Wednesday, September 07, 2005

truth about chernobyl

This is the title of today's Globe and Mail editorial (behind subscription wall)which itself is based on this story, reported by BBC.

Experts have estimated that around 4,000 people will die from the effects of the 1986 accident at Chernobyl.
The figure, in the report by the Chernobyl Forum, is much lower than other estimates.
The report says there is "no convincing evidence" that there has been a rise in other cancers because of Chernobyl.

It says confusion over the incident's impact has arisen because many emergency and recovery workers have died since 1986 from natural causes which cannot be attributed to radiation exposure.

It says: "Widespread expectations of ill health and a tendency to attribute all health problems to exposure to radiation have led local residents to assume that Chernobyl-related fatalities were much higher."

Altough I was just a kid at the time I remember the Chernobyl histeria: dosimeter sales skyrocketed, people were afraid of eating mushrooms and berries for the fear of contamination, and a popular evening news program had radition levels announced at the end of each telecast (they had to give up pretty quickly for it became quite apparent that it'd be the same numbers over and over again).

The Globe's editorial writers go even further make the following conclusion:
The greatest health problem arising from the accident is continuing mental trauma brought on by fear of radiation and by unnecessary evacuation from areas with low, lingering background radiation. Millions of people in what are now Russia, Ukraine and Belarus still receive some kind of Chernobyl benefits which, the report says, have “undermined the capacity of individuals and communities concerned to tackle their own economic and social problems.”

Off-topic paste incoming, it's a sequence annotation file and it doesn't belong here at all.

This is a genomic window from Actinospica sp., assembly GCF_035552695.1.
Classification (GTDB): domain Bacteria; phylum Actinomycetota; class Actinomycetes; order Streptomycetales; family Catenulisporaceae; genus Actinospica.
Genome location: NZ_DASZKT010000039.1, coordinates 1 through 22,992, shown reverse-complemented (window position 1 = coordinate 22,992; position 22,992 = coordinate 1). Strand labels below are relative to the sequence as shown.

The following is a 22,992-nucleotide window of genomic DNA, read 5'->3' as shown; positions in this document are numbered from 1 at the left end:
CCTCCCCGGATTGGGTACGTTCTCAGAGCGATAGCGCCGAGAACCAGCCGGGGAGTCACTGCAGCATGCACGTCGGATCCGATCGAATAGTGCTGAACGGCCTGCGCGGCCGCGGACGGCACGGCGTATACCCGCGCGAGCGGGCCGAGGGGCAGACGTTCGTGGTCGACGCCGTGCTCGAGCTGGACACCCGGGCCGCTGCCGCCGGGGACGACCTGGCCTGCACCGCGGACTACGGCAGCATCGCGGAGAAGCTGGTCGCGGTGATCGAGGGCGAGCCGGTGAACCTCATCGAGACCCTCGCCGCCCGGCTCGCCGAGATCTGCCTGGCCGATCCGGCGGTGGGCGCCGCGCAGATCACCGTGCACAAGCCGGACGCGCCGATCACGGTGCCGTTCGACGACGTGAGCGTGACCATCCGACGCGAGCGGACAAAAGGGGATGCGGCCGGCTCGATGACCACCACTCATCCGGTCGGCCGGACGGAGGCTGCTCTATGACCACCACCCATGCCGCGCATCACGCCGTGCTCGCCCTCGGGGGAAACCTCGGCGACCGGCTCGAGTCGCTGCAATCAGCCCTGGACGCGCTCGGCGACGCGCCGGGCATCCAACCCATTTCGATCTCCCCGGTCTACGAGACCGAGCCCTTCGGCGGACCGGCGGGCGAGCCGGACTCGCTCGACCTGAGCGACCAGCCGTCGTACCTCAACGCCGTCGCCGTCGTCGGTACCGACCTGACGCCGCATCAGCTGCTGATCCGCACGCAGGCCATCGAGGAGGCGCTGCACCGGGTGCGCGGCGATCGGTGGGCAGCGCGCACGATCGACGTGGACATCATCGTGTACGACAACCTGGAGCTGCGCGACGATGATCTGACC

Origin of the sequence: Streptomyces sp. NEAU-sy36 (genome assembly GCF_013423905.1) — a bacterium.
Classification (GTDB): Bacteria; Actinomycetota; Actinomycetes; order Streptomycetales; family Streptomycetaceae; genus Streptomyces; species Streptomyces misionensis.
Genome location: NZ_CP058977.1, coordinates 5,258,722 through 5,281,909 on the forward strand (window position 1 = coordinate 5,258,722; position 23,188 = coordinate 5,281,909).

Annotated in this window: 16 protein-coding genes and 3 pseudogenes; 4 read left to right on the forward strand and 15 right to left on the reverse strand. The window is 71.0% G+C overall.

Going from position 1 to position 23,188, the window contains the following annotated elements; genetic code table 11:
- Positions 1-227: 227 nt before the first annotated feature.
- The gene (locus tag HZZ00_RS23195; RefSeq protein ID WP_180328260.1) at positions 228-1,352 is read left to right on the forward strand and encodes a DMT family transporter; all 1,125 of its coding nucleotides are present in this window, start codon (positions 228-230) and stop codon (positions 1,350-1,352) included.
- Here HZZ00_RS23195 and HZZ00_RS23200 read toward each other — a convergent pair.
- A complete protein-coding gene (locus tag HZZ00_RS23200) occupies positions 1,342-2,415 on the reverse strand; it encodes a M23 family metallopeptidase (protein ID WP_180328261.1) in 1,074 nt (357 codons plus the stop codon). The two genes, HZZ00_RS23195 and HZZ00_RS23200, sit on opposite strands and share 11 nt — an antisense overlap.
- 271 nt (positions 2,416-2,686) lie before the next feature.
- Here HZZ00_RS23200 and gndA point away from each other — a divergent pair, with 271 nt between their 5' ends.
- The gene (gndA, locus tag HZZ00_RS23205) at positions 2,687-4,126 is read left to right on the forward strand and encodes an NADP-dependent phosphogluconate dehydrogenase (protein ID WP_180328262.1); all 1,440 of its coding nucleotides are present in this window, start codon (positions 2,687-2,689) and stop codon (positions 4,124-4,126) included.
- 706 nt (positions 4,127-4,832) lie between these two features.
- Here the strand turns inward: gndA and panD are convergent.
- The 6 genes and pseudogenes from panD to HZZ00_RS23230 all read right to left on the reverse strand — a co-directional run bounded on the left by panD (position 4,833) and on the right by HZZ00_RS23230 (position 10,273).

Last time I was in St. Petersburg, the local TV news channel was running stories about a group Chernobyl 'liquidators' (i.e. those who worked in and around Chernobyl and have been recognized by the sate as 'Chernobyl vets'). They were on a hunger strike due to non-payment of their Chernobyl benefits. The reports showed them lying in bed in a seemingly empty apartment only to get up to give another interview. What I found slightly odd was that while complaining of their ailing health and blaming it all on Chernobyl those guys were puffing away and evidently were heavy smokers.


Post a Comment

<< Home